Gerber and Jobs for Disabled Folk

Last week I wrote a column for Pacific Standard on the Gerber Baby. He has Down syndrome. Yay! Now what?

I wrote:

I contacted Gerber to find out more about their commitment to disability rights. Initially, Business Insider reported on parents who complained that Gerber Life, the baby food company’s sister affiliate, was refusing to provide life insurance to kids with Down syndrome. A spokesperson at Gerber’s parent company, Nestlé, contacted me to say that, in fact, the company does insure some children with Down syndrome. Gerber and Nestlé did not respond to questions about how often children with Down syndrome are rejected for life insurance as opposed to children without the genetic condition. I also asked about the company’s rates of employing adults with disabilities. The spokesperson wouldn’t tell me much about Gerber specifically, but emailed to say that Nestlé employs 2,696 people with disabilities around the world. They would not tell me how many of these people have Down syndrome, or how many receive full wages rather than sub-minimum wages. Nestlé employs around 328,000 people, so the reported number is less than 1 percent. The spokespeople also didn’t respond when I asked for more information about plans to capitalize on the current publicity and take concrete steps for inclusion and accessibility within their company.

If a company is going to slap a cute picture of a child with Down syndrome on a bottle, it’s fair to ask them how they plan to use the publicity and resulting profits to build a more inclusive company. If Down syndrome organizations and celebrities are going to tout this advertisement as a significant first step toward more widespread acceptance, it’s fair to ask them what second step they envision. Advertising is just as important as any other form of representation. Wherever they are images of people, there should be images of all kinds of people from across the beautiful diversity of the human species. If Gerber’s brand identity requires a different phenotype of baby every year, I’m glad Down syndrome is in the mix. But what’s next? When is coasting on a feel-good wave of publicity about a conventionally cute child not enough? I don’t want a revolutionary new corporate move; when it comes to disability and inclusion, I want a revolution.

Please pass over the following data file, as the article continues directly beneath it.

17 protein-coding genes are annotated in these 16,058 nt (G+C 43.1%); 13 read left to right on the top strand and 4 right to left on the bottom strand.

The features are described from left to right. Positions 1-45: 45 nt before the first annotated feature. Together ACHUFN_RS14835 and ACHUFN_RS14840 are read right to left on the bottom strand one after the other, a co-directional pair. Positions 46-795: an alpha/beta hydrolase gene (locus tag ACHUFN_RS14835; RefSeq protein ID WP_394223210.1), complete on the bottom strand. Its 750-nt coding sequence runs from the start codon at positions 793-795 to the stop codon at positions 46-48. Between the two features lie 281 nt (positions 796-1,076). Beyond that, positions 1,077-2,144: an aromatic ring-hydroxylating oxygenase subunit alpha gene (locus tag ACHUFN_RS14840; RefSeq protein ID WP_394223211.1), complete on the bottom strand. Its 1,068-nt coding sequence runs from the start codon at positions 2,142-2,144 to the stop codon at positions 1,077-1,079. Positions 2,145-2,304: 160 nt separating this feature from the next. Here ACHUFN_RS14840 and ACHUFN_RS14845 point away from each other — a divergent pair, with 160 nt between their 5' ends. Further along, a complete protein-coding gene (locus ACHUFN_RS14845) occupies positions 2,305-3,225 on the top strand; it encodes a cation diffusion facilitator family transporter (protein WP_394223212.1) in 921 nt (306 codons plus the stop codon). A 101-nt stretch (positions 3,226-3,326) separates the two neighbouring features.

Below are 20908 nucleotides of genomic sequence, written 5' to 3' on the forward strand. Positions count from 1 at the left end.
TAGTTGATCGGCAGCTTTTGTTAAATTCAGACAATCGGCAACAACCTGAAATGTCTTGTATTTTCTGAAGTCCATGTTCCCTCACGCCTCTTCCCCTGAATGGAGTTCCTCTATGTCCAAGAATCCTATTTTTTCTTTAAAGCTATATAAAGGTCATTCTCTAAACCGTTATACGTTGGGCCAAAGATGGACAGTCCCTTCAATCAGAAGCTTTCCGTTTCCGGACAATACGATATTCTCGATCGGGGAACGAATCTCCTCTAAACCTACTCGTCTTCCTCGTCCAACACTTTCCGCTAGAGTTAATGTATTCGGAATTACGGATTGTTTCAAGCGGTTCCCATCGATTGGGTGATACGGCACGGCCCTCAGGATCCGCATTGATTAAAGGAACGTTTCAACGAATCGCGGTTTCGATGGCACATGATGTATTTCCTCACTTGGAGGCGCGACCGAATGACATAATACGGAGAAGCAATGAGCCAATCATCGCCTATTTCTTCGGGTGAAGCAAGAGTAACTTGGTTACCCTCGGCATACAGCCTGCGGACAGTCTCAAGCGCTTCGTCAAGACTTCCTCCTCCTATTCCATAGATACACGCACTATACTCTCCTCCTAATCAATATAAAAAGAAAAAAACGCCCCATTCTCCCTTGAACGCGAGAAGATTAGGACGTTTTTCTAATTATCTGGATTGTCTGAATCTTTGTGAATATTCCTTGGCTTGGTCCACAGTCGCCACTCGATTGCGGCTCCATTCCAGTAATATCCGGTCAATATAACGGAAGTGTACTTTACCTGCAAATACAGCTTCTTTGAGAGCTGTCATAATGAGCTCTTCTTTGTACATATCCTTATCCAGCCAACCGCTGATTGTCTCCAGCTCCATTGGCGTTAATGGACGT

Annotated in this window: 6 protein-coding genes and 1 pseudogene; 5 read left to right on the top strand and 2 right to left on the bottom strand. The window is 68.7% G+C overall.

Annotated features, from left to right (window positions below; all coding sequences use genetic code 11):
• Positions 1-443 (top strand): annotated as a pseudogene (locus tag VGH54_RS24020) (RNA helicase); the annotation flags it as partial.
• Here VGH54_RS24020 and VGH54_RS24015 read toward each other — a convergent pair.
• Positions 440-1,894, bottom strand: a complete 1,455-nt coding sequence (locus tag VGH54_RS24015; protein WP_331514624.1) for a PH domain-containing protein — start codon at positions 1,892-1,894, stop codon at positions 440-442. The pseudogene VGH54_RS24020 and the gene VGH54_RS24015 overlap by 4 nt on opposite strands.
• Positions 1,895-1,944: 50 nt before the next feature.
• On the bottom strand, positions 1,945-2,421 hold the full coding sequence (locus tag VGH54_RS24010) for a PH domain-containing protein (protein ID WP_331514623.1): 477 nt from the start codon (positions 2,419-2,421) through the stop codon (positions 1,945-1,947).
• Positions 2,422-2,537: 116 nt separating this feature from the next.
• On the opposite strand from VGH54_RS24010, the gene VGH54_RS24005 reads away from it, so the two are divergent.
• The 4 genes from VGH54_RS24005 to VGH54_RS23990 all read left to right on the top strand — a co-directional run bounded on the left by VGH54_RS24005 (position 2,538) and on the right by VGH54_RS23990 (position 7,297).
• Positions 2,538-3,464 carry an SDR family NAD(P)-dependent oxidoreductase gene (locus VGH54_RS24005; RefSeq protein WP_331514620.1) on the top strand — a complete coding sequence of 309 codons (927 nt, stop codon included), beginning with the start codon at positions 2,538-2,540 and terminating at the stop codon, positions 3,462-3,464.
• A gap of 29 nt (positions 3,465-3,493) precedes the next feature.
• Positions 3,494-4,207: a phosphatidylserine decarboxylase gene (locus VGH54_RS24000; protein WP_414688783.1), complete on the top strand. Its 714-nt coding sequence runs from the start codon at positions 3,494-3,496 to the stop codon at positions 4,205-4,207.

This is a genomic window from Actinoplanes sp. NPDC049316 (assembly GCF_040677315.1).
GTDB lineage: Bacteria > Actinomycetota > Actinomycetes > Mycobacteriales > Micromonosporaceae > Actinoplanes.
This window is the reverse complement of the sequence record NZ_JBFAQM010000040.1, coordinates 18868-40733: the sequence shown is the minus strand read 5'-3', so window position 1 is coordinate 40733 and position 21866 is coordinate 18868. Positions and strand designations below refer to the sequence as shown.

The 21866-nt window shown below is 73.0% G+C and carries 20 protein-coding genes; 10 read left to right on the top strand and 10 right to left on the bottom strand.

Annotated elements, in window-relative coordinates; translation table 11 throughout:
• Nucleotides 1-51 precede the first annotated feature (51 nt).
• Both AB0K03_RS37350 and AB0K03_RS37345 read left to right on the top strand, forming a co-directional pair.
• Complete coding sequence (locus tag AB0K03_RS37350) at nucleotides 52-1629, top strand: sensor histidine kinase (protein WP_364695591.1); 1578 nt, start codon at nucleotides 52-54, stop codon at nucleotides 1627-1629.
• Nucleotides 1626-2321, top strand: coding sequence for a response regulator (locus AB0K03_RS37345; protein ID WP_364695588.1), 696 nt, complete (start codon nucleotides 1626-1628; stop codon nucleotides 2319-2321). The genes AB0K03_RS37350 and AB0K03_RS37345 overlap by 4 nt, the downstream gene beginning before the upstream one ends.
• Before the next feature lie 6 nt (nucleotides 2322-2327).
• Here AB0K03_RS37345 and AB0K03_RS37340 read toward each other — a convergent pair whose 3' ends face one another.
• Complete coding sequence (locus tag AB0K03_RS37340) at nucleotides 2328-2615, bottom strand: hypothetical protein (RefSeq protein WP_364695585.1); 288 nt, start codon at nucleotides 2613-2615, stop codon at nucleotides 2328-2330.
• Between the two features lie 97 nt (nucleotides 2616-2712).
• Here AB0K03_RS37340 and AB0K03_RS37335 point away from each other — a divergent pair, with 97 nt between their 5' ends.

I have been going back and forth with Nestle’s spokesperson over the past week and have made no progress. I am assuming that the number of employees with Down syndrome employed by Gerber is zero. I am assuming that the number of employees with Down syndrome employed by Nestle is also zero. I am assuming that while Gerber Life sometimes grants insurance policies to kids with Down syndrome, they mostly don’t, or at least at rates VASTLY below their approvals for kids without Down syndrome.

I get why Gerber wants to reap the rewards of feel-good inspirational publicity, but it’s far past time for the formal Down syndrome and broader intellectual disability community to hold their corporations accountable.

When corporations like Gerber do these stunts, I want the NDSS, The Arc, Special Olympics, and whoever else has clout to say – great! What’s your jobs plan? What’s your equal services plan?

Because otherwise these publicity stunts are empty.

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